Skylights featured on Astronomy Picture of the Day

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Skylights featured nine times on Earth Science Picture of the Day: 1 2 3 4 5 6 7 8 9

Summer Triangle

Photo of the Week. The Summer Triangle rises against light-polluted skies, Vega of Lyra at the top, Deneb (Cygnus) down and to the left, Altair (Aquila) down toward the far right corner. Compare with the sight from a dark location to see what we have lost.

Astronomy news for the week starting Friday, August 13, 2010.

The Moon begins our week well along in its waxing crescent phase, then passes first quarter around the time of its daytime rising on Monday the 16th. By the time the Sun sets, it will be very slightly past the phase as it launches itself into the waxing gibbous, which will occupy the rest of the week. The evening of Friday the 13th finds our lunar companion nicely to the left of the gang of three, Venus, Mars, and Saturn, with Venus by far the most obvious. A closer look reveals the star Spica up and to the left of the crescent.

Beyond the Moon, the three evening planets continue their intricate western dance, forming a nice triangle, with Mars to the east of Venus as the week begins, Saturn to the north. Faster moving Venus is approaching the red planet as the two near conjunction (which takes place next week). All three now set just before twilight ends, around 9:30 PM Daylight Time, so only brilliant Venus, which by far tops the others, is readily visible.

On Thursday the 19th, Venus passes greatest eastern elongation 46 degrees to the east of the Sun. The configuration usually is at least close to Venus's easiest visibility, but this year it is defeated by the increasing flatness of the evening ecliptic to the horizon, Venus actually at her best a couple months ago. Though setting notably earlier with time, Venus still brightens, and will continue to do so until late September.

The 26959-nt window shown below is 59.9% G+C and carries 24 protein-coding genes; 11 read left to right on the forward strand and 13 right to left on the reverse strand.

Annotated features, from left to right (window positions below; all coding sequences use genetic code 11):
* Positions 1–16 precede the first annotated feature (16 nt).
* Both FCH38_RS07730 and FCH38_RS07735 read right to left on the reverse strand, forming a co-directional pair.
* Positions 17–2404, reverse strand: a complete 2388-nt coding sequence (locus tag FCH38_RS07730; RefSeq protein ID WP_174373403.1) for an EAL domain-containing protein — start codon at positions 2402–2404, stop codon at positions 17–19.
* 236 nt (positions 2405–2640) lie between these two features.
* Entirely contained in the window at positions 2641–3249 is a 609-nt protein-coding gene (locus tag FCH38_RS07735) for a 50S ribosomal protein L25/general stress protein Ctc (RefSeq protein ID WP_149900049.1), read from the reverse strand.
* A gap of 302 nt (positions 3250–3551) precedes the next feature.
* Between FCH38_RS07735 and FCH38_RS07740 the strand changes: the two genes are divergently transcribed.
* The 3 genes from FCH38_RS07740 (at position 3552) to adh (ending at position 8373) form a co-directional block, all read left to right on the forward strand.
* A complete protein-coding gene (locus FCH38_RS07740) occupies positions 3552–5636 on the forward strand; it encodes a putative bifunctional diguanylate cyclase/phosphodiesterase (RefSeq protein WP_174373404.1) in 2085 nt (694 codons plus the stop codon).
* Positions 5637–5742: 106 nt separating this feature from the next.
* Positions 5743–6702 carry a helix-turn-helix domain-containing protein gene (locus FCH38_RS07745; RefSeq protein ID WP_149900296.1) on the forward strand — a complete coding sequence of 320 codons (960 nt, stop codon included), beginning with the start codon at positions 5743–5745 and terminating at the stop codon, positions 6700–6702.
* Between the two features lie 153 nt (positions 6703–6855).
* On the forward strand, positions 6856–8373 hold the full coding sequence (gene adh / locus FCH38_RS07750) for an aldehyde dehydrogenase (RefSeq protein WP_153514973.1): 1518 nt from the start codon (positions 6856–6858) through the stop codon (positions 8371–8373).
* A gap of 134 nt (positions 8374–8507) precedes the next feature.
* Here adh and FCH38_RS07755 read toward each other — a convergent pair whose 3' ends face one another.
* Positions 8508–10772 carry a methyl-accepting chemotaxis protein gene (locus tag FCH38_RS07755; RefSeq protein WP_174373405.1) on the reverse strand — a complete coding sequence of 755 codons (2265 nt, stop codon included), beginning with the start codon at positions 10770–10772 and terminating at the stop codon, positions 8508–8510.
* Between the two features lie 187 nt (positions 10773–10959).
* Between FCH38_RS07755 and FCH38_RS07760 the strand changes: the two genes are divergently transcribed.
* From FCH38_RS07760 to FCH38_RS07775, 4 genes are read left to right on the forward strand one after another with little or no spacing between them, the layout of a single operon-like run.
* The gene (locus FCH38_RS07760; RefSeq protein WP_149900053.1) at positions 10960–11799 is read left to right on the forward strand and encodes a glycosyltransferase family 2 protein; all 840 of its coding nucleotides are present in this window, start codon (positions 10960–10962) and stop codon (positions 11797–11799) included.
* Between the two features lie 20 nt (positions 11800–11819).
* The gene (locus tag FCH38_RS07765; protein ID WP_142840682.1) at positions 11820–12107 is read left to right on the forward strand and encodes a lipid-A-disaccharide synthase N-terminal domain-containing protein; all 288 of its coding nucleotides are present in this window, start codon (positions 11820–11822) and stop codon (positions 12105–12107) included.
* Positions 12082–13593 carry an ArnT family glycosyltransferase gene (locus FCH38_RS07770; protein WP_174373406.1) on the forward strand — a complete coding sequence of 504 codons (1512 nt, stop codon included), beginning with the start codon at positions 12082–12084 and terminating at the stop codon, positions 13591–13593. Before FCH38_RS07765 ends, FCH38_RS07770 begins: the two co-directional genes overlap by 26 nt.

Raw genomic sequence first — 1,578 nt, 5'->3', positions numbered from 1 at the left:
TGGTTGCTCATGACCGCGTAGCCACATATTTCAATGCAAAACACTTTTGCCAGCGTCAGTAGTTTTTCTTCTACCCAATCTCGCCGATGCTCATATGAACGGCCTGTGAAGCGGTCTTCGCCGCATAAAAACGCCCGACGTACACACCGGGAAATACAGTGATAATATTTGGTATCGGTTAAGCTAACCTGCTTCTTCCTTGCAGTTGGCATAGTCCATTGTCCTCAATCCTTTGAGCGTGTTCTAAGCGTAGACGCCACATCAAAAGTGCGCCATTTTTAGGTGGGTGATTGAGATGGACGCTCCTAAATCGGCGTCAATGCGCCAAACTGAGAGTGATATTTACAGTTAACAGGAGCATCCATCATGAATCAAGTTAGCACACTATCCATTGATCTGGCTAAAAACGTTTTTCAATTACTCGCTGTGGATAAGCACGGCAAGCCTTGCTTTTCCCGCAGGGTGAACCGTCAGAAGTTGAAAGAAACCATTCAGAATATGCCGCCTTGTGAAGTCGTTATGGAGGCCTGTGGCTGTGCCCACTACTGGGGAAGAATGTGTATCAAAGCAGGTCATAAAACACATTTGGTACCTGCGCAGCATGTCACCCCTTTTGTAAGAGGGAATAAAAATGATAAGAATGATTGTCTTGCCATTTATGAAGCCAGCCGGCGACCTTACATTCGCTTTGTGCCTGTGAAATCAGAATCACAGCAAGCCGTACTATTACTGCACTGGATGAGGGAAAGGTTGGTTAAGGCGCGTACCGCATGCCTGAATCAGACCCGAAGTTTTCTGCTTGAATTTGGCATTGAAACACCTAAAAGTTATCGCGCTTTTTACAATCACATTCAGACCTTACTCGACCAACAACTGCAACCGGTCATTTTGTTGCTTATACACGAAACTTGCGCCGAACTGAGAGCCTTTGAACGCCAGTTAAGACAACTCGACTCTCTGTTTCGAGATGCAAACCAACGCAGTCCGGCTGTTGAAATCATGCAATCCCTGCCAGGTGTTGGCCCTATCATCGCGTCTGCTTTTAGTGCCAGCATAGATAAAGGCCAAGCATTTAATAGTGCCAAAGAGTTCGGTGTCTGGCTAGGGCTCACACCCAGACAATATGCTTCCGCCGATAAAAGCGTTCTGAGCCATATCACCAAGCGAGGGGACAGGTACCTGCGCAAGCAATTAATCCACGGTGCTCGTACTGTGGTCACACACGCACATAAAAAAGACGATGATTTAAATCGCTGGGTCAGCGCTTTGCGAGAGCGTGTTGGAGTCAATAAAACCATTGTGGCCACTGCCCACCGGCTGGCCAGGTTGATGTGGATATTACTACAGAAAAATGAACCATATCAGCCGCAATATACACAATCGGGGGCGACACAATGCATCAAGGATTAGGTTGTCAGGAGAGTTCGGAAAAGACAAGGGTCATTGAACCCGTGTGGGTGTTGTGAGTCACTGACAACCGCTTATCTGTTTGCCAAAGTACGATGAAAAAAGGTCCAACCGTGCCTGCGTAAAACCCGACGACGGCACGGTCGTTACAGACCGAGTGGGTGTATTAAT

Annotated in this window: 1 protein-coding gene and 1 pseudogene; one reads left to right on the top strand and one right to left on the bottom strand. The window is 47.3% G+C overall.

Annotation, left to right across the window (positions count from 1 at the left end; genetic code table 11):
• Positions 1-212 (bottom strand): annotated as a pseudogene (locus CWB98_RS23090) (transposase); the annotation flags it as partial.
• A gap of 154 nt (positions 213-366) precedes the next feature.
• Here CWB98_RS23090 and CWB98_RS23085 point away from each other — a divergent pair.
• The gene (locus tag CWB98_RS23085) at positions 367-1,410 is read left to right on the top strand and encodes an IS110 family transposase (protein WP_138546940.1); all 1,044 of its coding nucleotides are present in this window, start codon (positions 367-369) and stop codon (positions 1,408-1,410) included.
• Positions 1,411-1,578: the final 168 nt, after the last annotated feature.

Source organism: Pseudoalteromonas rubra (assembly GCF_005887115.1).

As has been the case for some time now, as the evening planets set in the west, Jupiter rises nearly due east, still among the stars of western Pisces just a bit to the southeast of the Vernal Equinox. Look for it later in the evening and to the south as it crosses the meridian around 3:30 AM. Uranus, just to the west of Jupiter, is an even better marker, falling less than a degree south of the Equinox. At sixth magnitude, though, it's a tough sight without optical aid. Even fainter of course, and generally ignored, is Neptune. Almost exactly on the Capricornus-Aquarius border, it makes its own news by passing opposition to the Sun on Friday the 20th, just six hours after Venus goes through greatest elongation.

As July turned to August, we also passed obscure " Lammas Day," a harvest festival that also celebrates the halfway point between the first day of summer and that of fall. One of the four "cross-quarter days," it is to autumn as North America's Groundhog Day is to spring, May Day is to summer, and Halloween is to winter. Which means of course that the summer constellations are slowly moving out to be replaced by those of fall. But we still have a way to go. Look for bright Vega nearly overhead now in mid-evening. Due south and not that far above the horizon lies Sagittarius with its Little Milk Dipper, with Scorpius to the west, far dimmer Capricornus to the east.
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